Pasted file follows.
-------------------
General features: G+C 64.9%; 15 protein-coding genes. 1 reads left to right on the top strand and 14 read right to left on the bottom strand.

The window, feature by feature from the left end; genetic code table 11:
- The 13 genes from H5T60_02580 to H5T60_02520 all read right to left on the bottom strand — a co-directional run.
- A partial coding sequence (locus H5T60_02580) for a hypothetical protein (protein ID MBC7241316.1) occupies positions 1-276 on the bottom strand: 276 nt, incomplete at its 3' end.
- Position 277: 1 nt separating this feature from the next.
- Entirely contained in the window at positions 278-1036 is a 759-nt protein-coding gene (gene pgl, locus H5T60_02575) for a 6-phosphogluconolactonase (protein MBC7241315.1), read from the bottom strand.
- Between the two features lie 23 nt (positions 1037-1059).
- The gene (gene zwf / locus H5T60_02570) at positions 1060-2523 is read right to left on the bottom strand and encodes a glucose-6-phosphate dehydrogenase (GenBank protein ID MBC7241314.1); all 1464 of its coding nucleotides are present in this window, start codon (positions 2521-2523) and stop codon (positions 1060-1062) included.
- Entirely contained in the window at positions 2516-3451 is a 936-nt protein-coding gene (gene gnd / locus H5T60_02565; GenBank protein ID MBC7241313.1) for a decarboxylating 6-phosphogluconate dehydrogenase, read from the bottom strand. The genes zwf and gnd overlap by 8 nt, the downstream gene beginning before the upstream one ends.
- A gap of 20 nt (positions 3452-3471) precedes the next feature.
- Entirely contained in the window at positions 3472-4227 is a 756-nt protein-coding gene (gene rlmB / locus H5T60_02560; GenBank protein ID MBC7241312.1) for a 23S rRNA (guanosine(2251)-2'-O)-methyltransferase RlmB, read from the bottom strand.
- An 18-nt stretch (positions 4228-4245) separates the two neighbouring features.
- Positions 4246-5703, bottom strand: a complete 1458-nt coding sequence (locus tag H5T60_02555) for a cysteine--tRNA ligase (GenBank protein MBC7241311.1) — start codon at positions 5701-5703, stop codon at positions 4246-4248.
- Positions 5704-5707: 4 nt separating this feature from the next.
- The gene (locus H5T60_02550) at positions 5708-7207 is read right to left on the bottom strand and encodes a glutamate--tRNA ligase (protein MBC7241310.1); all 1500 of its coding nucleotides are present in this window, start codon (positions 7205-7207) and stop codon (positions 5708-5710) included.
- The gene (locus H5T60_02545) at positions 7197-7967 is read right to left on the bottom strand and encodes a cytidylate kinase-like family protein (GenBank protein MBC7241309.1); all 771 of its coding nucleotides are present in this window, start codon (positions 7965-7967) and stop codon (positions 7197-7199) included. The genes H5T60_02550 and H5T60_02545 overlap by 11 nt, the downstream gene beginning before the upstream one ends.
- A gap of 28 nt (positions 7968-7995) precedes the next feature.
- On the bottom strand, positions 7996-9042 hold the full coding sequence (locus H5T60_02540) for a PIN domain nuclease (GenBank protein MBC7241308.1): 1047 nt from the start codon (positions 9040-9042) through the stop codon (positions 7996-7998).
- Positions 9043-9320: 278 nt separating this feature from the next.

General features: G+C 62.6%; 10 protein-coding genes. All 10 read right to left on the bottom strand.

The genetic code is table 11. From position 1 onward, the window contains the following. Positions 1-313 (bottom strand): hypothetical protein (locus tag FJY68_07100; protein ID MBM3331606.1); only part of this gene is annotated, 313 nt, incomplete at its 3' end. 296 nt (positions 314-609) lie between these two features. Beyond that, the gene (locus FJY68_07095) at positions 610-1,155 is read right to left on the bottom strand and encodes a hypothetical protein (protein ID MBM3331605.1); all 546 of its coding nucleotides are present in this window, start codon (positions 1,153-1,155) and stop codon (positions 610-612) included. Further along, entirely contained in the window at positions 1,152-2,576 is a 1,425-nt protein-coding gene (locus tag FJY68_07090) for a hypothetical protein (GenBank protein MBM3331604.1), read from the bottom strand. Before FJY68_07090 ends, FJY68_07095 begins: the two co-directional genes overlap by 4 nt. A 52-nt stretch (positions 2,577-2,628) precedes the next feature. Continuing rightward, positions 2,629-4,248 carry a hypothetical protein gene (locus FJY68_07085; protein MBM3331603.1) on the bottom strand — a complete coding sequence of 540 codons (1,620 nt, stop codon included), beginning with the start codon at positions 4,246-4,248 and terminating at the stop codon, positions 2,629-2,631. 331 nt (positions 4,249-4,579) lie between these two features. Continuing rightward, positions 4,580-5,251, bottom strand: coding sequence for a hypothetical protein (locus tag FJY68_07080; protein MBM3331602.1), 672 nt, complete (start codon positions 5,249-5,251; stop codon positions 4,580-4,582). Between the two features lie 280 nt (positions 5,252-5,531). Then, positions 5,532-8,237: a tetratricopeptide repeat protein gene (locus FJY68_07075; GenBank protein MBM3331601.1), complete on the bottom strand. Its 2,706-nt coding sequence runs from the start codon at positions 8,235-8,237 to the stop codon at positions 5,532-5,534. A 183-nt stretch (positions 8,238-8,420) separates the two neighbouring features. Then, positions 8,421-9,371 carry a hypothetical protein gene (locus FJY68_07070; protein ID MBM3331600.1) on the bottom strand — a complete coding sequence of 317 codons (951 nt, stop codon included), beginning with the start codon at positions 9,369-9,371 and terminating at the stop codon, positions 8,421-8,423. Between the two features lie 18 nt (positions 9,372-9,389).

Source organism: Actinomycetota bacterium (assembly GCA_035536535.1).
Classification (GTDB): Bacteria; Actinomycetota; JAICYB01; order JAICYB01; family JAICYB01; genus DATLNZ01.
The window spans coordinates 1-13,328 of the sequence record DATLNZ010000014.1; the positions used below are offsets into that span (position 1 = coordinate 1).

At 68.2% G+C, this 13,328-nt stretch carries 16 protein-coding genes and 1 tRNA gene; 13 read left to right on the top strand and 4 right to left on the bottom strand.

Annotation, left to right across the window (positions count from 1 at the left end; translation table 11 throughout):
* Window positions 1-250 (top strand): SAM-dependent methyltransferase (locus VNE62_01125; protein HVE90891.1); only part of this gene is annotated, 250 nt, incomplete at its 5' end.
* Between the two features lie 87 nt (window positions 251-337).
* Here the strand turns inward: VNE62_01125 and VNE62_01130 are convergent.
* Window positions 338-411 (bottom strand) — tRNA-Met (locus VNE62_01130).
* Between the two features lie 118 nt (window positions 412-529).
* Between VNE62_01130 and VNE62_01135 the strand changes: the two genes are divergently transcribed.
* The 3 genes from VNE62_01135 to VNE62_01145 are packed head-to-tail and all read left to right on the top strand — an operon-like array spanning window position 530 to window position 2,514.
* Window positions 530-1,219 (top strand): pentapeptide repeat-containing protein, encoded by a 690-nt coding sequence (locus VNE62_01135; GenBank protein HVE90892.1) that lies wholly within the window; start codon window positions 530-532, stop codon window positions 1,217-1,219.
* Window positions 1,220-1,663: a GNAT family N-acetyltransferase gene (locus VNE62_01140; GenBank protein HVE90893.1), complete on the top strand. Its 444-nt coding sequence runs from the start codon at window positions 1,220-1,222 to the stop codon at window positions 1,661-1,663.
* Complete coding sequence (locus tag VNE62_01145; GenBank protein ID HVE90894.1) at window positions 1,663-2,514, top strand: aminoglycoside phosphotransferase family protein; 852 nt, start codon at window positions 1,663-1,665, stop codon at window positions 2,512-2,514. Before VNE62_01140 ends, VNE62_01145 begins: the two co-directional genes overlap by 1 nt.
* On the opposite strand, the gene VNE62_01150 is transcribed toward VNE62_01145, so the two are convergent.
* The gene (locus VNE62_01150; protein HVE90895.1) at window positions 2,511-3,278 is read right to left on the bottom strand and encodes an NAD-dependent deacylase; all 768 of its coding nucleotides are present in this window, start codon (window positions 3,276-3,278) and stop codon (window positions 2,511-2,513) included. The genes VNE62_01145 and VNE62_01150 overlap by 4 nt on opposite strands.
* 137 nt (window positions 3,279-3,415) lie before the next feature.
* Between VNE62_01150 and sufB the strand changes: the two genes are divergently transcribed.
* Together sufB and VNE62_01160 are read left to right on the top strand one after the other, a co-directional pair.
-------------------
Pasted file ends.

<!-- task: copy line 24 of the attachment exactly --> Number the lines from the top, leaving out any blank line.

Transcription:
The window spans coordinates 1-13,328 of the sequence record DATLNZ010000014.1; the positions used below are offsets into that span (position 1 = coordinate 1).